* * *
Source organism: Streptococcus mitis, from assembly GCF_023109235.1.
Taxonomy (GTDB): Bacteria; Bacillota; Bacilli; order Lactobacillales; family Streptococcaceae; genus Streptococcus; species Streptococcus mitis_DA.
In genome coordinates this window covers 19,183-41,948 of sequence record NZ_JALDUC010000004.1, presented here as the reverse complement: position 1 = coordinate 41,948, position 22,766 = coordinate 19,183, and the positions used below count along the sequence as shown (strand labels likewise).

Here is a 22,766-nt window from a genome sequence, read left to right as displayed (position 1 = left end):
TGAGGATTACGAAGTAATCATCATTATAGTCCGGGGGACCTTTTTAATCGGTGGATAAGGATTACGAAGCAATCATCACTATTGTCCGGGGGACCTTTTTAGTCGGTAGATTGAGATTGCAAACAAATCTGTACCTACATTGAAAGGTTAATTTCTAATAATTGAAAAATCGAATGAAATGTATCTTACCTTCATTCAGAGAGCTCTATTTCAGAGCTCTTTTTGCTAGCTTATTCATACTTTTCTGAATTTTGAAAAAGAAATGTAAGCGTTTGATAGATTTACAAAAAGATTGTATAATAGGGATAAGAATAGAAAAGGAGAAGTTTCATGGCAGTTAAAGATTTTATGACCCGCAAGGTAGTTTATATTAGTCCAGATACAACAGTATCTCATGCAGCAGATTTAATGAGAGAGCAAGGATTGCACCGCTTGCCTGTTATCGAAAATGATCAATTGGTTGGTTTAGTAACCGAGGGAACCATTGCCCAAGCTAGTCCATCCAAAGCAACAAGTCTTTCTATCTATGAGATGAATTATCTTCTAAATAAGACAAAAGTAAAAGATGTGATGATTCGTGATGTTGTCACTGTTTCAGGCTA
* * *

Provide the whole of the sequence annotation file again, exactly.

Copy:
Source organism: Streptococcus mitis, from assembly GCF_023109235.1.
Taxonomy (GTDB): Bacteria; Bacillota; Bacilli; order Lactobacillales; family Streptococcaceae; genus Streptococcus; species Streptococcus mitis_DA.
In genome coordinates this window covers 19,183-41,948 of sequence record NZ_JALDUC010000004.1, presented here as the reverse complement: position 1 = coordinate 41,948, position 22,766 = coordinate 19,183, and the positions used below count along the sequence as shown (strand labels likewise).

Here is a 22,766-nt window from a genome sequence, read left to right as displayed (position 1 = left end):
TGAGGATTACGAAGTAATCATCATTATAGTCCGGGGGACCTTTTTAATCGGTGGATAAGGATTACGAAGCAATCATCACTATTGTCCGGGGGACCTTTTTAGTCGGTAGATTGAGATTGCAAACAAATCTGTACCTACATTGAAAGGTTAATTTCTAATAATTGAAAAATCGAATGAAATGTATCTTACCTTCATTCAGAGAGCTCTATTTCAGAGCTCTTTTTGCTAGCTTATTCATACTTTTCTGAATTTTGAAAAAGAAATGTAAGCGTTTGATAGATTTACAAAAAGATTGTATAATAGGGATAAGAATAGAAAAGGAGAAGTTTCATGGCAGTTAAAGATTTTATGACCCGCAAGGTAGTTTATATTAGTCCAGATACAACAGTATCTCATGCAGCAGATTTAATGAGAGAGCAAGGATTGCACCGCTTGCCTGTTATCGAAAATGATCAATTGGTTGGTTTAGTAACCGAGGGAACCATTGCCCAAGCTAGTCCATCCAAAGCAACAAGTCTTTCTATCTATGAGATGAATTATCTTCTAAATAAGACAAAAGTAAAAGATGTGATGATTCGTGATGTTGTCACTGTTTCAGGCTA